The Stress Management Kit by Alix Needham

Stress Management Kit
Stress Management Kit
Stress Management Kit

To say that stress is a problem in todays society is to grossly understate the situation. Since readers of this site are assumed to be already actively involved in managing their health, this book should be a great start for anyone who hasnt as yet read a book on stress reduction.

The kit consists of a book, a CD, and two Stressdots . The book gives the same information on stress as many other books I have read, but for the first-time reader, it presents the reasons why stress reduction is necessary and the ways to achieve it in a clear-cut, no-nonsense manner. For example, Chapter Two is all about recognizing the symptoms of stress. In this chapter the author describes the fight or flight reaction that the body demonstrates when under stress–its not pretty, and explaining it works well as an argumentation technique by showing a concrete example of why stress management is important. In addition, three questionnaires intended for self-diagnosis explain the physical, psychological, and behavioral effects of stress.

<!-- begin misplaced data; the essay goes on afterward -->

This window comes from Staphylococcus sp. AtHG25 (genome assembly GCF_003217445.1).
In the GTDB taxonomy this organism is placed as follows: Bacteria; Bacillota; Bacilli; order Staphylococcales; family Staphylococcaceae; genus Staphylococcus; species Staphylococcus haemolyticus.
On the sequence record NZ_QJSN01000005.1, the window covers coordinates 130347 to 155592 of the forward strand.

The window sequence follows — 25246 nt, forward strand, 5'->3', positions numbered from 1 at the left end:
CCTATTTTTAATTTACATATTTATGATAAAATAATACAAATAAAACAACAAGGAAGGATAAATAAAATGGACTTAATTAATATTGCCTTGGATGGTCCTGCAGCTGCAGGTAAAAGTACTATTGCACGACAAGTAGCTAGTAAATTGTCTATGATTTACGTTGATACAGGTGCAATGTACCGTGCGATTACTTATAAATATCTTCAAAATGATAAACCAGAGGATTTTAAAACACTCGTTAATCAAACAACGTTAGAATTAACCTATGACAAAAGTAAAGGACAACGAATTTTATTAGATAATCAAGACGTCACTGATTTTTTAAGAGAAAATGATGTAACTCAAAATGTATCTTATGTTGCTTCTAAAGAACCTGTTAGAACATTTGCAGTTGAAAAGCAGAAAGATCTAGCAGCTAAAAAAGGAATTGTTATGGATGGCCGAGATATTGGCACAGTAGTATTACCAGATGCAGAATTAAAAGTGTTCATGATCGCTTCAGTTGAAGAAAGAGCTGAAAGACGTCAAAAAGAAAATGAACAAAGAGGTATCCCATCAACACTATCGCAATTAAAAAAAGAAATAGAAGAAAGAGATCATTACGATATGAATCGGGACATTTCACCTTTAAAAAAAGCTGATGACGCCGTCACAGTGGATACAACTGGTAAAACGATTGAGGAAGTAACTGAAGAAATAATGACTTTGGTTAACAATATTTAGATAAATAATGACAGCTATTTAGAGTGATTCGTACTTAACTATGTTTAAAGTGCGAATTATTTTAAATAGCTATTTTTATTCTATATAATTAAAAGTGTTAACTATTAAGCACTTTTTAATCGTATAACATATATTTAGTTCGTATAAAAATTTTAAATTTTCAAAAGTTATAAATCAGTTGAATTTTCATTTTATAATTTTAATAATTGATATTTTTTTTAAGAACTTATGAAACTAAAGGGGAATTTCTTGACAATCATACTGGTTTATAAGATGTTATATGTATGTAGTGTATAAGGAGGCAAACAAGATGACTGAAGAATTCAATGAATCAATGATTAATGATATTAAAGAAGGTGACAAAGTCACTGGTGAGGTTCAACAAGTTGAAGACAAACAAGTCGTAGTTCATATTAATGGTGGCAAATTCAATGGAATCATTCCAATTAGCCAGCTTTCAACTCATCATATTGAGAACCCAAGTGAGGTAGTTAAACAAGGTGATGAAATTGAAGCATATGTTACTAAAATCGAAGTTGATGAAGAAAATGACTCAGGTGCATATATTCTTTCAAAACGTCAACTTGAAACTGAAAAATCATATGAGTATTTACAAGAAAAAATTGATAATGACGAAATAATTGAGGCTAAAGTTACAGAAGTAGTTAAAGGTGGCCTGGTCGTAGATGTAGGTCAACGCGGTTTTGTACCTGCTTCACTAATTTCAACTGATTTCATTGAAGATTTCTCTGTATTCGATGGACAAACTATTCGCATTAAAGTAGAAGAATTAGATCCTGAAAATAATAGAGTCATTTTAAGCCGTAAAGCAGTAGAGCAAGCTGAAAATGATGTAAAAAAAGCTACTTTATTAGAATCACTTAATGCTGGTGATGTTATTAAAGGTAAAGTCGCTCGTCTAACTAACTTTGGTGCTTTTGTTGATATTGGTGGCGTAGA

The layout of the book and its simple charts and graphics make it easy to read and grasp the information.  It is succinct and to the point. All in all, it is a fine example of a self-help book that I can feel good about recommending to someone who is just beginning to understand stress, its effects, and its management.

The second part of the kit is a CD with two meditations. The authors mellifluous voice guides the reader into a relaxation-inducing visualization using standard hypnotherapy and meditation techniques. I found the first meditation quite enjoyable; the second, a bit annoying in its repetition, but I admit that this is a personal reaction and may not bother most listeners. The CD did its job; I easily followed its instructions and I will certainly use it again.

Up to this point, the kit has been strictly in line with mainstream psychology and self-help approaches to stress reduction. But wait, theres more: those pesky Stressdots. Sort of like a mood ring, these adhesive dots change color as a method of measuring stress. The idea is a little like biofeedback; when one sees the dots demonstrating the wrong color, so to speak, stress-reduction techniques should be put into practice until the dots change color in a positive way. In theory this is a good idea, and when I tried the dots under the books directions, I was pleased with the results. However, I lost the dots immediately, which pretty much negated the work I had done with them! There was no way to efficiently put them back in the book without them inevitably falling out. This is the weakest part of the kit for me, but its only a tiny part of it.

As far as the book and the CD are concerned, I would highly recommend the kit to anyone who is a beginner in the art of stress reduction. For those of us who have already learned the basics it is an optional purchase.

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